Monday, December 5, 2011

Ron Benrey: Mystery We Write guest for today


Ron Benrey writes cozy mysteries with his wife Janet. Ron has been a writer forever—initially on magazines (his first real job was Electronics Editor at Popular Science Magazine), then in corporations (he wrote speeches for senior executives), and then as a novelist. Over the years, Ron has also authored ten non-fiction books, including the recently published “Know Your Rights—a Survival Guide for Non-Lawyers” (published by Sterling). Ron holds a bachelor’s degree in electrical engineering from the Massachusetts Institute of Technology, a master’s degree in management from Rensselaer Polytechnic Institute, and a juris doctor from the Duquesne University School of Law. He is a member of the Bar of the Commonwealth of Pennsylvania.

Please welcome Ron Benrey as he writes about The Proud Tradition of Writing Mystery Fiction

When a contemporary author sits down to write a mystery novel, he or she becomes part of a proud tradition that stretches back more than 150 years. Surprisingly, the basic idea hasn’t changed in a century and a half: a mystery novel depicts a detective—either a professional or an amateur sleuth—solving a crime.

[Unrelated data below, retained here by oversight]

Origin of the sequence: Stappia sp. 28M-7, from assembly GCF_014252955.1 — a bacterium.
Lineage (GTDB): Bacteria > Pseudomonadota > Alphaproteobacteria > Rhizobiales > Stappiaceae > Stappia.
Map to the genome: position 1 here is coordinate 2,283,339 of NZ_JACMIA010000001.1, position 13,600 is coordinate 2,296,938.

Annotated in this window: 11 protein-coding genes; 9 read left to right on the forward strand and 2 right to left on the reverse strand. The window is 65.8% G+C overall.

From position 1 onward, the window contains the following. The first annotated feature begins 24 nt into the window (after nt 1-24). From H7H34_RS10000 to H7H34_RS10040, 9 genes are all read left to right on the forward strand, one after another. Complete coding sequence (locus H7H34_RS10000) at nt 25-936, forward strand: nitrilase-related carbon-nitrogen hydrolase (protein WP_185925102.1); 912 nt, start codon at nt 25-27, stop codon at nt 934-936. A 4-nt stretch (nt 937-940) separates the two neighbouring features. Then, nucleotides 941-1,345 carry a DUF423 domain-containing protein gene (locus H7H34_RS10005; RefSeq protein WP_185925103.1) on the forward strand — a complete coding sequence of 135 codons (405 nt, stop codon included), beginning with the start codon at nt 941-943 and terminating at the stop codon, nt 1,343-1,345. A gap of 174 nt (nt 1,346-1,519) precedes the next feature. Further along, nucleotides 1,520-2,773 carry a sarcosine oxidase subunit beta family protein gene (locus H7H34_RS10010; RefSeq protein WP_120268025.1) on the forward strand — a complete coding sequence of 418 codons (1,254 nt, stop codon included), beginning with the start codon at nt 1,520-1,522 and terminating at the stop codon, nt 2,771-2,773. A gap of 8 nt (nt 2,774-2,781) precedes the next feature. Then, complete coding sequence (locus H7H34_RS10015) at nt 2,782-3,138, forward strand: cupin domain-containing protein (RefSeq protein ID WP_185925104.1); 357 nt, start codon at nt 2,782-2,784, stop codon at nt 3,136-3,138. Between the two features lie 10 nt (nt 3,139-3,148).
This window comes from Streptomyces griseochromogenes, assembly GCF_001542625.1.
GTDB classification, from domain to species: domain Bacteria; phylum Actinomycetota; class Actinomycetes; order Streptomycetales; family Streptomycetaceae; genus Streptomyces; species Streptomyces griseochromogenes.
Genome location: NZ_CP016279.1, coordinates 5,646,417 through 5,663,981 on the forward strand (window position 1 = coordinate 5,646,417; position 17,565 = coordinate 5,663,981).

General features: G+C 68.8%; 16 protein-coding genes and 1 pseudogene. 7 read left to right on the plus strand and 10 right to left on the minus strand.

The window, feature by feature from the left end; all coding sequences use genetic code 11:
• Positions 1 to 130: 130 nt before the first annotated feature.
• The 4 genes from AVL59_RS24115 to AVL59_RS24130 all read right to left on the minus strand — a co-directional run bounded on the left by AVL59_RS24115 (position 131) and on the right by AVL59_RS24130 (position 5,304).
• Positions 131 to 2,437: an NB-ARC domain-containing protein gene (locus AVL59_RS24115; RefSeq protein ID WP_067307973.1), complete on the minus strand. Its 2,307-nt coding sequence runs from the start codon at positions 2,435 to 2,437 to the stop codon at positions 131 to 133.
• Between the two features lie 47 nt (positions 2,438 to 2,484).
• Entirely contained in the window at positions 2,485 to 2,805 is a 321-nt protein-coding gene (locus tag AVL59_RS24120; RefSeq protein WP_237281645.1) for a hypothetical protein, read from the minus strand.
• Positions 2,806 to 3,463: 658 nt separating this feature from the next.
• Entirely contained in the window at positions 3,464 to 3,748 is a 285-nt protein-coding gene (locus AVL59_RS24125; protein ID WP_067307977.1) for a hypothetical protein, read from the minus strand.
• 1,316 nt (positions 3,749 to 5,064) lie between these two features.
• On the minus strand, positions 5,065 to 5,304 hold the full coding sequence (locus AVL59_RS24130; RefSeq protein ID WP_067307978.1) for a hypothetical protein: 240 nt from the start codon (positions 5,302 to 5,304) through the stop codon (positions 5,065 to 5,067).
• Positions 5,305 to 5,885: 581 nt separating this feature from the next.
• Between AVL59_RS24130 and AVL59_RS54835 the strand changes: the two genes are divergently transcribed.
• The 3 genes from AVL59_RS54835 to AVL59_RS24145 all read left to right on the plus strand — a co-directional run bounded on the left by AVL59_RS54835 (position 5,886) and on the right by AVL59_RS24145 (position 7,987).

The enduring longevity of mystery novels attracts hordes of new novelists each year—authors who like to read mysteries and want to write them. When I say “longevity,” I mean it. Mystery novels fifty, sixty, even a hundred year old—classics written by Agatha Christie, Rex Stout, Raymond Chandler, Arthur Conan Doyle, and other masters of the craft—are sold in bookstores today, and are routinely purchased by current fans. I can’t think of another fiction genre where new authors must compete with so many writers buried decades ago.
    Another important aspect of mystery fiction’s durability is that the tens of thousands of mysteries published during the past century-and-a half have created specific expectations among readers that today’s writers must meet. Many of these genre conventions go back to the pioneering 19th century mysteries written by Edgar Allan Poe, Wilkie Collins, and Conan Doyle.
    1. A Plot Built Around a Puzzle
    Although it sounds like a cliché, the fundamental uncertainty at the heart of every mystery novel remains Who done it? Many successful novels raise other questions. How done it? Why done it? Will the villain be punished or get away? Will the hero survive the final denouement? Will the heroine achieve her other goals? The importance of providing a compelling puzzle prompts some mystery authors to say “plot is everything” in good mystery fiction. I won’t go that far, because successful mystery novels have introduced a galaxy of unforgettable characters—from Sherlock Holmes to Miss Marple, from Nero Wolfe to Spenser. Nonetheless, while readers savour fascinating protagonists, the chief reason they read mystery fiction is to enjoy stories that present fascinating puzzles.
    2. High Stakes for the Antagonist
    For many years, mysteries were called “murder mysteries.” In time, “murder” became a redundant word, because the overwhelming majority of mystery novels involve a murder or two. The fear of being punished for committing a murder gives the villain the strongest possible motivation to oppose the hero or heroine. The determined antagonist will create significant problems for the protagonist to overcome—and often land the sleuth in deadly peril.